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The Nature of Goods and the Goods of Nature:Why anti-globalisation is not the answer, by Prof. Estefania Santacreu-Vasut and Tom Gamble, published by Imprint Academic
‘This is a little gem of a book explaining simple economic concepts that have big implications on important topical issues like social networks, economic convergence, innovation, environment, trade, globalization and immigration. The explanations sparkle with sweet little stories particularly of a professor and her acute student, and the ease of exposition made with infectious enthusiasm and very useful examples. I expect the book to attract a large non-specialist readership.’
Professor Pranab Bardhan
Department of Economics, University of California at Berkeley
This spring issue of the Council on Business & Society’s quarterly magazine contains 96 pages of research and opinion-based articles featured in two sections – Business, Society and Leadership & Management.
We’re delighted to include a special double-page dedicated to two new CoBS Deans – Dean Lee Newman and Dean Yu Sakasume – having respectively taken up their functions at leading member institutions IE Business School, Spain, and Keio Business School, Japan.
This issue’s Editorial also features a spotlight on the unique value case studies bring to the learning experience, co-authored by Richard McCracken, Director of The Case Centre, the world’s leading independent home of the case method, and Prof. Adrian Zicari, Academic Director of the Council on Business & Society.
A wry and playful glance at business buzz words – and maybe even the state of our hectic modern society – is included in our double-page cartoon penned by Tom Gamble of the CoBS and illustrated by Matthieu Anziani of ESSEC Business School. And, as usual, hats off to the superb Global Voice graphic design by CoBS Head of Design Mélissa Guillou.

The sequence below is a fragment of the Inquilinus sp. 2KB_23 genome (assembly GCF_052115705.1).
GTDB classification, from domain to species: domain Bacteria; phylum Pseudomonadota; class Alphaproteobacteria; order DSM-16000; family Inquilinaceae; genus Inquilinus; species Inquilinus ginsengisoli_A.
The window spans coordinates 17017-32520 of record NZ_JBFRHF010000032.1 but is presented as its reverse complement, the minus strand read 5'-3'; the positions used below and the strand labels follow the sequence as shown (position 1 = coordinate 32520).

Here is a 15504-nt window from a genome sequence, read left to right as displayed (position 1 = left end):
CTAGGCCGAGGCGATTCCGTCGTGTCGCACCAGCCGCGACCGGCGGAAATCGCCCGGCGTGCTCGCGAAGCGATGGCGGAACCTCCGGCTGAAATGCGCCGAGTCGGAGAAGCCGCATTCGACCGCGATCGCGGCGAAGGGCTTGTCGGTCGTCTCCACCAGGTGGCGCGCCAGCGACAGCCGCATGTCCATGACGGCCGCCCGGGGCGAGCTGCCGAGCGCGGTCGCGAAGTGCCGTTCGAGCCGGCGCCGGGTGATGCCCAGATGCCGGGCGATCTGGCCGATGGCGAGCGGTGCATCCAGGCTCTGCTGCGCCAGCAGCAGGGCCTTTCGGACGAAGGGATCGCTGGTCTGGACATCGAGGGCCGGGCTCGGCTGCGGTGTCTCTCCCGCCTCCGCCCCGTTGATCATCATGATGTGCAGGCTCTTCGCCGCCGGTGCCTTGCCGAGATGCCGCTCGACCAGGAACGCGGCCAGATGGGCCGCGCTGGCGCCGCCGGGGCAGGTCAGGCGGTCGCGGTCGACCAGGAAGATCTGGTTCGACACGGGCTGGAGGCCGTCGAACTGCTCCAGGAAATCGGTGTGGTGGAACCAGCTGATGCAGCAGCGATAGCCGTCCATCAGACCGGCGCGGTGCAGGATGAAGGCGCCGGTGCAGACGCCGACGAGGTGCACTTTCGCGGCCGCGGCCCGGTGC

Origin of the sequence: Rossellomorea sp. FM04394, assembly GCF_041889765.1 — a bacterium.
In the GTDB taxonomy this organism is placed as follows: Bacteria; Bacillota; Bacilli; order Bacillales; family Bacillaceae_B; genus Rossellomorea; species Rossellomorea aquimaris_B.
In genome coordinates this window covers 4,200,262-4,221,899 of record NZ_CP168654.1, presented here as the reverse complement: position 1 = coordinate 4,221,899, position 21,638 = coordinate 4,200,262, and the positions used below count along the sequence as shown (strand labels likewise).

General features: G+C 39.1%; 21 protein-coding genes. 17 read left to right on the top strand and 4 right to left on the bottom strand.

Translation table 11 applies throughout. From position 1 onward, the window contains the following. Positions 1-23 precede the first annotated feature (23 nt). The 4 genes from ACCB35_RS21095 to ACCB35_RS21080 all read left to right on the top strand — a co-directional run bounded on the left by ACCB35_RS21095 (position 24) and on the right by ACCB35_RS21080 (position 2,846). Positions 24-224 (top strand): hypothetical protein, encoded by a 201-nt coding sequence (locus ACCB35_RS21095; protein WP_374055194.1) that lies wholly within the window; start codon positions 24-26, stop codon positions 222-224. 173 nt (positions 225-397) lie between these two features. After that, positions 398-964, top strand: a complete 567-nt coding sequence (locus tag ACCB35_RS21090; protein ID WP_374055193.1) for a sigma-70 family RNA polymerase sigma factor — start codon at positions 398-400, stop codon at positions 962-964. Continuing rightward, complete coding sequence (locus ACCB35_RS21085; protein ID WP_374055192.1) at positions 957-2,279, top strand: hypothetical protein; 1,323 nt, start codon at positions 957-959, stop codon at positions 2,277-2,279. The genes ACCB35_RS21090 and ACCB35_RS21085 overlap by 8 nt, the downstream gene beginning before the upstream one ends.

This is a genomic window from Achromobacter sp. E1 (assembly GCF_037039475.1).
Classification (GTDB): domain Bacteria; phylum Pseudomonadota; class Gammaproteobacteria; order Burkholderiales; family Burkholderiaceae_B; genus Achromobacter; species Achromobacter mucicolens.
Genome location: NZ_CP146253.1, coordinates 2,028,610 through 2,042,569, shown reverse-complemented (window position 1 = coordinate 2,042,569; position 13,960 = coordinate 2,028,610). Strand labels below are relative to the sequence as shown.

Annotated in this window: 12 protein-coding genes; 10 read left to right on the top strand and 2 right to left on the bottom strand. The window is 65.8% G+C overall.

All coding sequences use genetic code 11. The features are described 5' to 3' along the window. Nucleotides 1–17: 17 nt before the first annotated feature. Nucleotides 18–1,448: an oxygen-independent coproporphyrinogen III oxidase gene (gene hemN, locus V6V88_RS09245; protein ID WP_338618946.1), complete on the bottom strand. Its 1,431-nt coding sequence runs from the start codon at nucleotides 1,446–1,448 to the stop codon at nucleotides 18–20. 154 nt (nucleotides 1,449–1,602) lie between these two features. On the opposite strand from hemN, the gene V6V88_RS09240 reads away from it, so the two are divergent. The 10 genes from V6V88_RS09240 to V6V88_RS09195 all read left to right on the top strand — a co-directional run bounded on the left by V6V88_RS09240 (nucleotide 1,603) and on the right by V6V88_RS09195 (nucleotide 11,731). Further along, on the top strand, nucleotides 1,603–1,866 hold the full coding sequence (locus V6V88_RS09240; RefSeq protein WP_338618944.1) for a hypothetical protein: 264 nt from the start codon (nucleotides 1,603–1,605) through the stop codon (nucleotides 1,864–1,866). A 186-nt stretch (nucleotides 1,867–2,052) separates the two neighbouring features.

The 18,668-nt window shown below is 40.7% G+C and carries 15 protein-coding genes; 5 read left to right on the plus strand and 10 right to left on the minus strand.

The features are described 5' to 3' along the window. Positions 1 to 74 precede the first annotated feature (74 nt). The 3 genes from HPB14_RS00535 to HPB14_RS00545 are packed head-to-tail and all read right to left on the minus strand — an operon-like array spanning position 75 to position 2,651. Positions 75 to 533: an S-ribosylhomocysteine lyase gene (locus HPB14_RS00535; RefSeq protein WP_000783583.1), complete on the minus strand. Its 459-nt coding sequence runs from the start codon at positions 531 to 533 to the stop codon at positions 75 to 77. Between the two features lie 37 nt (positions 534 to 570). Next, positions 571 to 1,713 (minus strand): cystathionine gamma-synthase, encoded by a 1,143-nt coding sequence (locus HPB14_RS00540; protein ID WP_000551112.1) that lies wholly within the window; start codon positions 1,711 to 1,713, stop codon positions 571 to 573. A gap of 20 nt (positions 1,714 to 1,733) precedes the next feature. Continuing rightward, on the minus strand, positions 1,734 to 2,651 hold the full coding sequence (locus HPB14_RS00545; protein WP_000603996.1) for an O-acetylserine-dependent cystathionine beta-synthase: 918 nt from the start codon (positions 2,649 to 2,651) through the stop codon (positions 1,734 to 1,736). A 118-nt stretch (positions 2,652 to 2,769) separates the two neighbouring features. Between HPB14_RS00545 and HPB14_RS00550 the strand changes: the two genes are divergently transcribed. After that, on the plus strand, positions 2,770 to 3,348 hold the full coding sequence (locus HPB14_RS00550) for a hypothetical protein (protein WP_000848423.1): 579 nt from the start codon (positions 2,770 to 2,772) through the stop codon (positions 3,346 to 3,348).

This special summer issue brings together the talented winning, runner-up and finalist student articles in the CoBS 2022 student CSR article competition to sit side-by-side with leading academics and the research of our professors.
We’re honoured to kick off the magazine with Prof. Adrian Zicari, ESSEC Business School-CoBS, co-authoring the editorial with special guest Camille Putois, CEO of the B4IG (Business For Inclusive Growth) initiative that brings together leading global companies, subject matter experts and academia to work on strategies to develop future business for the good of the widest number of citizens and the planet.
We also feature a special spotlight on Prof. Mark Smith, Dean of Stellenbosch Business School, South Africa – Africa’s leading higher education institution and the latest member school of the CoBS alliance. A focal point of the highest importance in the coming years, Mark outlines the stakes at hand for the continent and the need for education to play an essential role in promoting diversity, responsible leadership and responsible business practices.
In this issue, a host of insights and research-based content are hosted in two sections: Business, Society and Planet covering issues such as Artificial Intelligence on the workplace, coopetition, emotional intelligence, presenteeism, greenflation, CSR and corporate value creation, and the ISE Sustainability Index in Brazil.
Tom Gamble was born in Essex, England, and now lives and works near Paris, France. From an early career in teaching, he has been an instructional designer, editor, management consultant and university lecturer. He is currently International Projects Manager at ESSEC Business School and Associate Director of the Council on Business & Society.
Tom's publications cover several genres. From the latest hybrid of fiction-educational in The Nature of Goods, to pure fiction in Amazir and The Kingdom of Emptiness, free poetry in 36 Exposures, white papers, archaeological research reports, vulgarised CSR research in over 250 published articles and the writing and editing of the quarterly magazine Global Voice.
The Nature of Goods and the Goods of Nature ‘is a little gem of a book explaining simple economic concepts that have big implications on important topical issues like social networks, economic convergence, innovation, environment, trade, globalization and immigration. The explanations sparkle with sweet little stories. I expect the book to attract a large non-specialist readership.’
Prof. Pranab Bardhan, Dept of Economics, University of California at Berkeley
'Amazir is a beautifully evocative novel, full of the colours, smells, and atmosphere of Morocco. Tom Gamble has written a brilliant first novel – the first of many, one hopes.'
Historical Novels Review
36 Exposures: 'Gamble's poetry is humorous, philosophical and honest. I would compare Gamble to Larkin due to their use of gritty realism, intelligent vocabulary, and eloquent turn of phrase, used to subdue, and then shock the reader. This is accomplished work.'
Paul Raine, Editor